North Carolina State University (North Carolina) $45,0750

Refining nitrogen rates for corn in North Carolina using producer-based tools: adapt-n and yield database

Nitrogen management on corn silage and grain acres is costly and risky for producers. Inefficient crop nitrogen use limits yield and results in increased water and air pollution.

Nitrogen application is generally the largest fossil fuel input on corn grain acres. Excessive nitrate levels in groundwater and nitrogen-induced hypoxia in estuarine areas from agricultural sources are persistent concerns for human and ecosystem health. Nitrous oxide lost from soil, which traps about 300 times more heat per molecule than CO2, constitutes agriculture’s largest global warming source.

As the largest user of nitrogen fertilizer, corn production is the principal contributor to these problems from cropping systems. The primary project objectives are threefold: 1) to improve the accuracy and value of NRCS nutrient management investments through the 590 Standard in NC by updating the data upon which recommendations for nitrogen (N) rates are made--the realistic yield expectation (RYE) table for corn; 2) to determine whether Adapt-N, an in-season tool developed in the Northeast United States, can be used to make improved corn N-rate recommendations in the South and thereby reduce N loss to the environment; 3) to provide expanded corn N-rate information to the Multistate Coordination Committee and Information Exchange Group, NEERA-1002 (Adaptive Management for Improved Nutrient Management), as the group moves towards its vision of developing a national database that will use meta-data analysis to increase the reliability of N-rate recommendations for corn.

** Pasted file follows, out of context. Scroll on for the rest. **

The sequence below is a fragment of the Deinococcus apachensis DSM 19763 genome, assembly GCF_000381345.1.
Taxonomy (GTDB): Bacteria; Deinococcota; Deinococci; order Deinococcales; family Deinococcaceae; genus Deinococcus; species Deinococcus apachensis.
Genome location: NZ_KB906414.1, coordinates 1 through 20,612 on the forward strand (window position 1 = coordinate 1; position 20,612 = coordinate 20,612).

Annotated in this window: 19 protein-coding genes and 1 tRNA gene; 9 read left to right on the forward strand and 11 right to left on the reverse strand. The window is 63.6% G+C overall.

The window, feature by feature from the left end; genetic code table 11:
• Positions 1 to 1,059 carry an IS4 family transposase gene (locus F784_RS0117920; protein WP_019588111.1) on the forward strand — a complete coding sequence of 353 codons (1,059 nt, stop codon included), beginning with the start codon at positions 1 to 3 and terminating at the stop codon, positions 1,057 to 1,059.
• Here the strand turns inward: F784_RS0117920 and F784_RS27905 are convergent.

North Carolina Foundation for Soil and Water Conservation, Inc. (North Carolina) $207,267

Determine certainty program framework of a market based conservation initiative for longleaf pine habitat improvements in eastern North Carolina

This project will focus on the development of a habitat exchange system framework for wildlife species mitigation at an ecosystem level with an emphasis on market-based conservation and Certainty Program models within the traditional range of the longleaf pine ecosystem in eastern North Carolina.

The integration of these approaches will present a substantial innovation in the delivery of wildlife habitat conservation on a landscape scale and provide a pilot model approach that can be expanded and replicated regionally within the ecosystem and nationally to address other ecosystem needs.